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Stephen Byers: just how far a £5,000 cab fare gets you


3:15 pm - March 22nd 2010

by Dave Osler    


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Nine times out of ten I get the bus home like everybody else. But on those rare occasions when I pile out of Ronnie Scott’s or the 100 Club and it’s a bit too late or a bit too cold to be hanging around for the N73, I jump in a taxi to Stoke Newington. There’s change from twenty five quid, even after the tip.

So when Stephen Byers – who would have regulated the taxi trade during his stint as transport secretary – compares himself to ‘a cab for hire’ at £5,000 a day, the obvious question is just how far that fare would take a punter.

That kind of cash might even be enough to overcome any lingering traditional reluctance to go south of the river after midnight, guv’nor. Despite the extortionate rates charged by London cabbies, five grand must be sufficient to drop you off in Rome or Vienna, just in time for a bollocking from the missus for staying out late.

The irony here is that Byers’ words precisely echo the remark made by disgraced Tory lobbyist Ian Greer during the cash for questions scandal of the 1990s. It was Greer who famously told Harrod’s owner Mohamed al Fayed that people can rent an MP like they can a London taxi.

For socialists of the period, that formulation seemed to encapsulate everything execrable about the discredited administration of John Major. It summed up precisely why the Tories had to go. Those of us who then yearned for a Labour government would never have imagined that a prominent Labour politician could sink to the same depths.

How wrong we were. Perhaps it is a good job that the public is no longer all that engaged with politics anymore. Because if it was, it would surely be disgusted.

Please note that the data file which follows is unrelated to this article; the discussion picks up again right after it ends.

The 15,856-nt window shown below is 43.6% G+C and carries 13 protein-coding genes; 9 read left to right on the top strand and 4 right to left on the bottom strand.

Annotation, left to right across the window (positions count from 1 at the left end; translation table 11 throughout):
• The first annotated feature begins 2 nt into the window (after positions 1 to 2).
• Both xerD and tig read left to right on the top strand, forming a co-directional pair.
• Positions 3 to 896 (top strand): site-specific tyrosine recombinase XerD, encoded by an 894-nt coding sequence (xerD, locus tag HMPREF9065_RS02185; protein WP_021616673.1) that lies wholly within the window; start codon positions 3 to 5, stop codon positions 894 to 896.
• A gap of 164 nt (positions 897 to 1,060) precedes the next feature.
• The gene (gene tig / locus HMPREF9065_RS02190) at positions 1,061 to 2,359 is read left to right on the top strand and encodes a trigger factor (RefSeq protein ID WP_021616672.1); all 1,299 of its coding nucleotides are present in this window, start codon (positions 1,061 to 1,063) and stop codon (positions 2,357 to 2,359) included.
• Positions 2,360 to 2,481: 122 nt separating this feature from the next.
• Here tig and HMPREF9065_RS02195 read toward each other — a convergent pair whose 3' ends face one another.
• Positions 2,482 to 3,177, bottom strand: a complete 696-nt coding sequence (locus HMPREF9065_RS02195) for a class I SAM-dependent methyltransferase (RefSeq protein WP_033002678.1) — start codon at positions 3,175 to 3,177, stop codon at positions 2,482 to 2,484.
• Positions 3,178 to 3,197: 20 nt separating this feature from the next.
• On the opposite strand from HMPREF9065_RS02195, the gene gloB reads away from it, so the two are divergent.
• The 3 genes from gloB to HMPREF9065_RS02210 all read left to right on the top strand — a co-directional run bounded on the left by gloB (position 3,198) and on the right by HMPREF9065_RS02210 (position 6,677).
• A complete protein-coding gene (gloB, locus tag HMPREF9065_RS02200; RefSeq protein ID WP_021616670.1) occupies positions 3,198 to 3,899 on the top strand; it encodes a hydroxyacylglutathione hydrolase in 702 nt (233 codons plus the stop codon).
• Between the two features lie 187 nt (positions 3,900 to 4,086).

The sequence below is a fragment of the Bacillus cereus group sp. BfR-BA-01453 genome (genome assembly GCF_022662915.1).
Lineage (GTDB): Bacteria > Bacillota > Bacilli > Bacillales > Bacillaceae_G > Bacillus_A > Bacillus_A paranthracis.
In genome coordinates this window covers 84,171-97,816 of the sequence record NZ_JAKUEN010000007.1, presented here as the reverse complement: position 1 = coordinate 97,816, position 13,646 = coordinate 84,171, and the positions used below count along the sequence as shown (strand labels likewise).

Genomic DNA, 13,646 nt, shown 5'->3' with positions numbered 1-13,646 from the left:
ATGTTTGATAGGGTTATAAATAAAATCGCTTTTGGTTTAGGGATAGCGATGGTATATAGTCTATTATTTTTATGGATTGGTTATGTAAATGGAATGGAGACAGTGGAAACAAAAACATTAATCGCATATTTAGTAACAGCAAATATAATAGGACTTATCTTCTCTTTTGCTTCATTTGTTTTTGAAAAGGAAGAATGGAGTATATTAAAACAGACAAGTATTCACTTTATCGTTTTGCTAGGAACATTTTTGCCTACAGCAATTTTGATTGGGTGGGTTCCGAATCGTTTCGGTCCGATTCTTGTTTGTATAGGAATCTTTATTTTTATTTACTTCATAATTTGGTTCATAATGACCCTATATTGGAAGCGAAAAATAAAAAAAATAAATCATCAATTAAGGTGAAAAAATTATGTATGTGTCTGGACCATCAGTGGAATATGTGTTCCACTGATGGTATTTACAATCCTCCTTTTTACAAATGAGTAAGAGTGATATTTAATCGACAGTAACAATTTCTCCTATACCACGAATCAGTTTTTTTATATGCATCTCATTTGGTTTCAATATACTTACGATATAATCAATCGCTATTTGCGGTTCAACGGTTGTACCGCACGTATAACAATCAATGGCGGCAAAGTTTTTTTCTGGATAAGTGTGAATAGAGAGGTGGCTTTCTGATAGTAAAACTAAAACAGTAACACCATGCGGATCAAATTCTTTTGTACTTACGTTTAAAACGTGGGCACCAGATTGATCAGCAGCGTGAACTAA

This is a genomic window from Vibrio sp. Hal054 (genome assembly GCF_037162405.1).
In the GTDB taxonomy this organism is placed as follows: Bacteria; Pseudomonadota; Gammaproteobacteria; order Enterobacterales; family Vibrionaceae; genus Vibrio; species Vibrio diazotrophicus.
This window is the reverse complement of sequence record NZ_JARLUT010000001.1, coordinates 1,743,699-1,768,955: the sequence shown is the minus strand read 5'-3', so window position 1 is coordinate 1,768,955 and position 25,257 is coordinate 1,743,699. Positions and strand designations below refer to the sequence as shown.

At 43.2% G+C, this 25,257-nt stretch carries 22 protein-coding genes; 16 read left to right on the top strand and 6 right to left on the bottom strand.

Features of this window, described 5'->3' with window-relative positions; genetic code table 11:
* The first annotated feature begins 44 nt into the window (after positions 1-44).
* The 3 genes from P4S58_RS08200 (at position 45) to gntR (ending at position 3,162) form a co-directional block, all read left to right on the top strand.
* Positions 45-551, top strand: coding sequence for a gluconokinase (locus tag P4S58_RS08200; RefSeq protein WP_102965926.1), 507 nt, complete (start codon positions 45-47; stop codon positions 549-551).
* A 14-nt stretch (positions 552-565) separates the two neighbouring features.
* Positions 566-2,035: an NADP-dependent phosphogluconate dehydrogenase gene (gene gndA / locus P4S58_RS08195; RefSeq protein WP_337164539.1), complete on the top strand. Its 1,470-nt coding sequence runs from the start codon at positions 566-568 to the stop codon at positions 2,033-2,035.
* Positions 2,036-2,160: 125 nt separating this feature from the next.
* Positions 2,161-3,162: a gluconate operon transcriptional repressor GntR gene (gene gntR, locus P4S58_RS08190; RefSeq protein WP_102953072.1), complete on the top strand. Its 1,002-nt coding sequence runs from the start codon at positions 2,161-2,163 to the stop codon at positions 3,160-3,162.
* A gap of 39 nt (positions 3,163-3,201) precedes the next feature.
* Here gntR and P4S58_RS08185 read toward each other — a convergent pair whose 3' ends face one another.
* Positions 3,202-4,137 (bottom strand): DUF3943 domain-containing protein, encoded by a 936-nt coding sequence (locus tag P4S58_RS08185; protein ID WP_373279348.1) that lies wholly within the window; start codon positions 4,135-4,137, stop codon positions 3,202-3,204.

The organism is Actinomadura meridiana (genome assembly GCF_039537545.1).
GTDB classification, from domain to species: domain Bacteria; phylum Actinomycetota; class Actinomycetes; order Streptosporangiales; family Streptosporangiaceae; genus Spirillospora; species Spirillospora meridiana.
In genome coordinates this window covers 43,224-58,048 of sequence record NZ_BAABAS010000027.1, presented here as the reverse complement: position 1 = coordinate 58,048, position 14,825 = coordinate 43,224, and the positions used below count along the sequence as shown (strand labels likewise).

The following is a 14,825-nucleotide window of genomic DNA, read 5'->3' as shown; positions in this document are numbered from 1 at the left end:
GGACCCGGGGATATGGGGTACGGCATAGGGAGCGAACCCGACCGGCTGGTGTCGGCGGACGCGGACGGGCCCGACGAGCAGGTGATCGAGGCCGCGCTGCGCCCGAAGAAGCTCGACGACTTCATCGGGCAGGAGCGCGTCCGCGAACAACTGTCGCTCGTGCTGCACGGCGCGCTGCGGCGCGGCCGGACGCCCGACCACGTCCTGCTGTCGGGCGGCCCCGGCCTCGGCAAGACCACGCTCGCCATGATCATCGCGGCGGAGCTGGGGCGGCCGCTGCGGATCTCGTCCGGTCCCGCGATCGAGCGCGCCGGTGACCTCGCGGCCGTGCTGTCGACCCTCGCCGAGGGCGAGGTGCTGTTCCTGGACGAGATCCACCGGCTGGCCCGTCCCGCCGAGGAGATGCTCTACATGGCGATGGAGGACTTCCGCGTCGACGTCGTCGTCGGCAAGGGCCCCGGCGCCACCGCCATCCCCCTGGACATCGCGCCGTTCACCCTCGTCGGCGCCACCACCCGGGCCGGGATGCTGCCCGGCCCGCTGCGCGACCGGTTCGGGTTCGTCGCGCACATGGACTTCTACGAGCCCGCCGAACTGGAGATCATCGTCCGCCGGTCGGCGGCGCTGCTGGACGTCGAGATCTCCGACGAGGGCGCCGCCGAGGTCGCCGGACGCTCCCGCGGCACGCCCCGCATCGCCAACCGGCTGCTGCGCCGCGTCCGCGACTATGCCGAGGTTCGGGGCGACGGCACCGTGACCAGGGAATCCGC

Yet Byers’ outburst somehow serves as a final shameful metaphor for New Labourism, which ultimately created a taxi party from which the super-rich could rent a law or a peerage or a passport or a lucrative PFI deal or pretty much anything else they wanted, at prices starting from a bargain basement £1,000,000 upwards.

Byers started out in politics as a member of the Militant Tendency, an organisation still regularly reviled as exemplifying all things problematic about Labour in the past. He ended up as a Blairite, representing a school of thought that exemplifies everything problematic about Labour today.

The contrast between the two is that Militant supporters were famously puritanical. Where they did bend the rules, it was to advance what they regarded as the wider interests of the working class, rather than to line their own pockets. Blairism doesn’t even have that excuse.

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About the author
Dave Osler is a regular contributor. He is a British journalist and author, ex-punk and ex-Trot. Also at: Dave's Part
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Reader comments


I was amazed to read this too in today’s news:

“LONDON – Former Prime Minister Tony Blair is to play a key role in Labour’s election campaign with a brief to target Mr David Cameron’s ‘failure’ to modernise the Conservatives.”